Kansas SB 444: My Testimony

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Testimony for Public Hearing

Kansas Senate, Education Committee

February 17, 2016

SB No. 444 (Committee) – On establishing an assessment program for deaf and hard of hearing children in Kansas

Dear Education Committee members,

My name is Tara Schupner Congdon, and I am a product of the preK-12 deaf education system in Kansas.

I write today to urge you to support SB 444, establishing a statewide bilingual language assessment program for deaf and hard of hearing children in the state of Kansas. My personal experience and observations of deaf education in this state over the past 30 years leads me to wholeheartedly attest to the critical need for this program, which has the potential to advance the linguistic, educational, social, emotional, and economic well-being of all deaf and hard of hearing children in Kansas.

As a profoundly deaf bilingual child of hearing parents, I entered the Total Communication (spoken/written English + Signing Exact English, SEE) program at Santa Fe Trail Elementary School, Shawnee Mission School District. With access to comprehensive visual communication through teachers of the deaf who signed and interpreters, as well as auditory and speech therapy, while fully included in the mainstream, I rapidly surpassed age-appropriate milestones. I graduated from Shawnee Mission East High School in 2001 with a 4.6 GPA, as a Kansas Honor Scholar, AP Scholar, and National Merit Scholar. I hold bachelor’s degrees in English and Journalism from the University of Kansas and a master’s in Literature from American University, and work as manager of communications for an international behavioral and neuroscience research center in Washington, D.C.  I am a product of the Kansas deaf education system.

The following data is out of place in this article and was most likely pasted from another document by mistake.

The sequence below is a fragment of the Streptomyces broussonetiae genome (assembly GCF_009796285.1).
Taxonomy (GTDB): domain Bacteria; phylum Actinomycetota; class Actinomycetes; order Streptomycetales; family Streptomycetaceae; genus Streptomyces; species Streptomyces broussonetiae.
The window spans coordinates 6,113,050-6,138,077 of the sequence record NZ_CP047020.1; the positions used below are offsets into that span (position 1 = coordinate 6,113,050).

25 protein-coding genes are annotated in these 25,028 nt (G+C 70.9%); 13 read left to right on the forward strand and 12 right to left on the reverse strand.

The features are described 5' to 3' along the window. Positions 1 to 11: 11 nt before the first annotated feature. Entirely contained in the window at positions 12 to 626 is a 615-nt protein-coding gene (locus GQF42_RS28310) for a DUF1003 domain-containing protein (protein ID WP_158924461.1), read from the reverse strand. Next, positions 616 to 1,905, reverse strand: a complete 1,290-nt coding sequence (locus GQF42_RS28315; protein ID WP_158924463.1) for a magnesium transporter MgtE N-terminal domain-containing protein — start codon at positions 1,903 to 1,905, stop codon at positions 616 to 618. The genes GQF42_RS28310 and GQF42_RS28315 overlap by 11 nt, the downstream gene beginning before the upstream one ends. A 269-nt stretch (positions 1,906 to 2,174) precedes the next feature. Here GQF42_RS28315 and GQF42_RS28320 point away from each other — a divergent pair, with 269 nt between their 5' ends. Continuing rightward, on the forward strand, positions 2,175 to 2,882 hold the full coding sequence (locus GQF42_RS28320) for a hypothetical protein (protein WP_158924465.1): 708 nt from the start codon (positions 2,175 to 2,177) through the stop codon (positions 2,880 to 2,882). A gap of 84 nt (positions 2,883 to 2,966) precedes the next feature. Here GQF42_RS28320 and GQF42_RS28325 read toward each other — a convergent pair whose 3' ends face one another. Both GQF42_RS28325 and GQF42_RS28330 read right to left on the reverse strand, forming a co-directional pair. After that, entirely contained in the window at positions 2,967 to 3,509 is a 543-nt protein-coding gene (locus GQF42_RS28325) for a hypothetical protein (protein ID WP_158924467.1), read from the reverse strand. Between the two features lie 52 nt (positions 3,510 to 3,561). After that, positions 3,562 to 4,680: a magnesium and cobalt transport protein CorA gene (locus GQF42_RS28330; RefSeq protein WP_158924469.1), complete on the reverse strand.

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A Model of Marginalization

Nyle Top ModelDeaf model Nyle DiMarco’s run on America’s Next Top Model has been a hot topic. Who doesn’t like a rugged hunk with baby blues and washboard abs? Especially one who has been such a brilliant ambassador of the deaf and hard of hearing community?

Unfortunately, being an ambassador has its pitfalls. Like being marginalized on national television.

In last week’s episode of ANTM, Devin took Nyle’s phone and consequently his primary means of accessing conversations. Nyle’s response sent a powerful message about what it feels like when one person’s ignorance cuts you off from other people.

He also gained widespread sympathy from viewers, which creates the perfect opportunity to open space for a honest discussion about the deaf experience in America. Devin’s actions gave the public an insight into a pernicious attitude among hearing people that trivializes deaf people and our communication devices. This attitude and resulting behaviors seriously impact deaf and hard of hearing people’s ability to integrate into and feel accepted in hearing communities, particularly in workplaces and social events.

Nyle is far from the only deaf person to experience this marginalization. He just happened to live it out on television, in front of millions. Hundreds of thousands of deaf people, myself included, deal with this in anonymity, every day.

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I am not your hero

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A couple weeks ago, a mother of a child with spina bifida wrote a courageous column titled “My Child With a Disability is Not My Hero,” which has been tumbling around — along with the usual gazillion other thoughts — in my brain.

Now, I’d like to say a few things.